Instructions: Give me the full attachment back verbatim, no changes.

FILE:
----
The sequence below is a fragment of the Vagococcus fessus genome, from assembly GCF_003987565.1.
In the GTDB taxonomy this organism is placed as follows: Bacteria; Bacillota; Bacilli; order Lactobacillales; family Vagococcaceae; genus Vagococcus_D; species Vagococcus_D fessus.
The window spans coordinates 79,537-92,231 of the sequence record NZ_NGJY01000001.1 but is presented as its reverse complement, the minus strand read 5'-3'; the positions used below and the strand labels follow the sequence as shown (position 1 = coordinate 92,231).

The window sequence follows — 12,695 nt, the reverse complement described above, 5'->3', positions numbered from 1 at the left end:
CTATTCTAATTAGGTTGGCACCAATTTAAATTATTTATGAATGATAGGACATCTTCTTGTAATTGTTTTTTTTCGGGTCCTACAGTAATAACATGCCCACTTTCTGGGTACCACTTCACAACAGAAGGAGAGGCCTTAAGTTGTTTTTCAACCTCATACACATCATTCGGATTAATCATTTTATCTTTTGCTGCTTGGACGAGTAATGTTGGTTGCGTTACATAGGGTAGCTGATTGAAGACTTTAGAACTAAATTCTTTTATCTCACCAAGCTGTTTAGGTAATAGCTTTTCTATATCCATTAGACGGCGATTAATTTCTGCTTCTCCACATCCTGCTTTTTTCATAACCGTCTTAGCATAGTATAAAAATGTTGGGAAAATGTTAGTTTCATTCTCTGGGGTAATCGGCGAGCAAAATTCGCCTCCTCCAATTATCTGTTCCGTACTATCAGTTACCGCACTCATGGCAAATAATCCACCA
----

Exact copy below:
The sequence below is a fragment of the Vagococcus fessus genome, from assembly GCF_003987565.1.
In the GTDB taxonomy this organism is placed as follows: Bacteria; Bacillota; Bacilli; order Lactobacillales; family Vagococcaceae; genus Vagococcus_D; species Vagococcus_D fessus.
The window spans coordinates 79,537-92,231 of the sequence record NZ_NGJY01000001.1 but is presented as its reverse complement, the minus strand read 5'-3'; the positions used below and the strand labels follow the sequence as shown (position 1 = coordinate 92,231).

The window sequence follows — 12,695 nt, the reverse complement described above, 5'->3', positions numbered from 1 at the left end:
CTATTCTAATTAGGTTGGCACCAATTTAAATTATTTATGAATGATAGGACATCTTCTTGTAATTGTTTTTTTTCGGGTCCTACAGTAATAACATGCCCACTTTCTGGGTACCACTTCACAACAGAAGGAGAGGCCTTAAGTTGTTTTTCAACCTCATACACATCATTCGGATTAATCATTTTATCTTTTGCTGCTTGGACGAGTAATGTTGGTTGCGTTACATAGGGTAGCTGATTGAAGACTTTAGAACTAAATTCTTTTATCTCACCAAGCTGTTTAGGTAATAGCTTTTCTATATCCATTAGACGGCGATTAATTTCTGCTTCTCCACATCCTGCTTTTTTCATAACCGTCTTAGCATAGTATAAAAATGTTGGGAAAATGTTAGTTTCATTCTCTGGGGTAATCGGCGAGCAAAATTCGCCTCCTCCAATTATCTGTTCCGTACTATCAGTTACCGCACTCATGGCAAATAATCCACCA